Reporting from Bogota, Colombia —
"About Face" is the name of one of Venezuelan President Hugo Chavez's "missions" or social programs. It could also describe his embrace of Twitter, the social networking medium.
As recently as late January, Chavez called Twitter a "tool of terrorism" and, upset by thousands of opponents who used it for "virtual" demonstrations calling for his resignation, threatened to propose a law restricting the use of the Internet in Venezuela.
But Chavez has had a change of heart. Last month. he joined Twitter under the account name "chavezcandanga" and since has become one of network's most enthusiastic and popular users, with 313,000 followers (candanga means "devil" and is perhaps a dig at his critics).
Last week, he was gaining followers at the rate of 30,000 a day. Chavez even has become a Twitter evangelist, urging former Cuban President Fidel Castro and Bolivian leader Evo Morales to join.
Chavez apparently has reconciled himself to his critics on Twitter, as well as the enforced brevity of a Twitter message, which at a maximum of 140 characters is unusually terse for the long-winded president.
"Some people criticize me, some insult me. It's not important," he said of Twitter in a recent television appearance. "It's a form of contact with the world."
Chavez also said that had formed a "team" of 200 media specialists to help him deal with the avalanche of Twitter messages he is receiving, many of them citizen grievances.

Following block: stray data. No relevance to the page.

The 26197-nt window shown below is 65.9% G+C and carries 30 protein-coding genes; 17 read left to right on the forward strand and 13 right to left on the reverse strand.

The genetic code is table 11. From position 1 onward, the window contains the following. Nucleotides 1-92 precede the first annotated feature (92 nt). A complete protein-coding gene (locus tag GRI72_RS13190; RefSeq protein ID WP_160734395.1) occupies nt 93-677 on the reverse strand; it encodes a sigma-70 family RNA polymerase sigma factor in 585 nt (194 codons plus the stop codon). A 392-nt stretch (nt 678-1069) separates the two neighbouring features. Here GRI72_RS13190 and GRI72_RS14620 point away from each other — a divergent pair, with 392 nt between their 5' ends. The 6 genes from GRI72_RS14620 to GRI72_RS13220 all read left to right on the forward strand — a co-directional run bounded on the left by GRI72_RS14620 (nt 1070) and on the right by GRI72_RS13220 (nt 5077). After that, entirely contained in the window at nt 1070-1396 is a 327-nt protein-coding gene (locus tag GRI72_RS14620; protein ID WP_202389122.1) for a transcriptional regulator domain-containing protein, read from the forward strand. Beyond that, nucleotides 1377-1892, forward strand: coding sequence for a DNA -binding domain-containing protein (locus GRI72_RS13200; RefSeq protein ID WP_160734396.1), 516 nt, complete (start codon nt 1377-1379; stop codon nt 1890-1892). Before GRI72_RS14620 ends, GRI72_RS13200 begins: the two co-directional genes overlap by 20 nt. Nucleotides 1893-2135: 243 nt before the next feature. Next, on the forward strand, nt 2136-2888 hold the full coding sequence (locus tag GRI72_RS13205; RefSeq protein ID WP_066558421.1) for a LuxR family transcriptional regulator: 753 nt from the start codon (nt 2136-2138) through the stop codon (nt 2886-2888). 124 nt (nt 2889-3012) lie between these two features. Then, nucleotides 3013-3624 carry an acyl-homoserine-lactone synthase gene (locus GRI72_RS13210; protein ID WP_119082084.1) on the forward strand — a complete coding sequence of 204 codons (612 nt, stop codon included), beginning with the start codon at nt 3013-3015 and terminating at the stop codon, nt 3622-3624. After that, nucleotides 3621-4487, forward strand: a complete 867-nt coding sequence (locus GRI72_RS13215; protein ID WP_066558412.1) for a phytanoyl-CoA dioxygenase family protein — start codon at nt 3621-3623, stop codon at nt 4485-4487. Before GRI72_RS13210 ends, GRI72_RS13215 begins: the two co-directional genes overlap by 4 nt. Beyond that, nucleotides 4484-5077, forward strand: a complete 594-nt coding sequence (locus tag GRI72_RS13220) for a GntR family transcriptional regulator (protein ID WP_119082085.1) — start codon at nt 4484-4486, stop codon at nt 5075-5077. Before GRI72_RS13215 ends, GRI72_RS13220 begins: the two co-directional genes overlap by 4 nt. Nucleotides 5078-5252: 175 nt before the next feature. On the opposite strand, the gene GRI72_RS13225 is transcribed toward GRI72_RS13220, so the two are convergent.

The Venezuelan leader sends regular bursts of messages touting his government's accomplishments, announcing the visit of a foreign dignitary or saying hello to supporters.
"How is Monday going? Good for everyone, I hope. Today I'm going to a workshop with a Chinese delegation. High strategy!!!" Chavez twittered last week.
But there is also the occasional news flash. Early Thursday, he announced that an offshore gas drilling platform called Aban Pearl had sunk "a few moments ago" in the Caribbean and that all 95 workers on the rig had been rescued.
On Tuesday, he announced that he was nationalizing Santa Ines University in his native Barinas state.
Chavez's adoption of Twitter is an indication of the increasing popularity of social networking, and as the president has come to realize, its usefulness as a political and business medium. Twitter is ideally suited to a leader who with each passing year — this is his 12th in office — controls official information ever more tightly.
That opacity is a big reason why "following" Chavez on Twitter has over the last two weeks has become essential for journalists as well as foreign and domestic officials seeking to keep track of his sometimes unpredictable actions.
U.S. State Department spokesman Philip Crowley is among Chavez's followers. "How could I resist," he said early this month.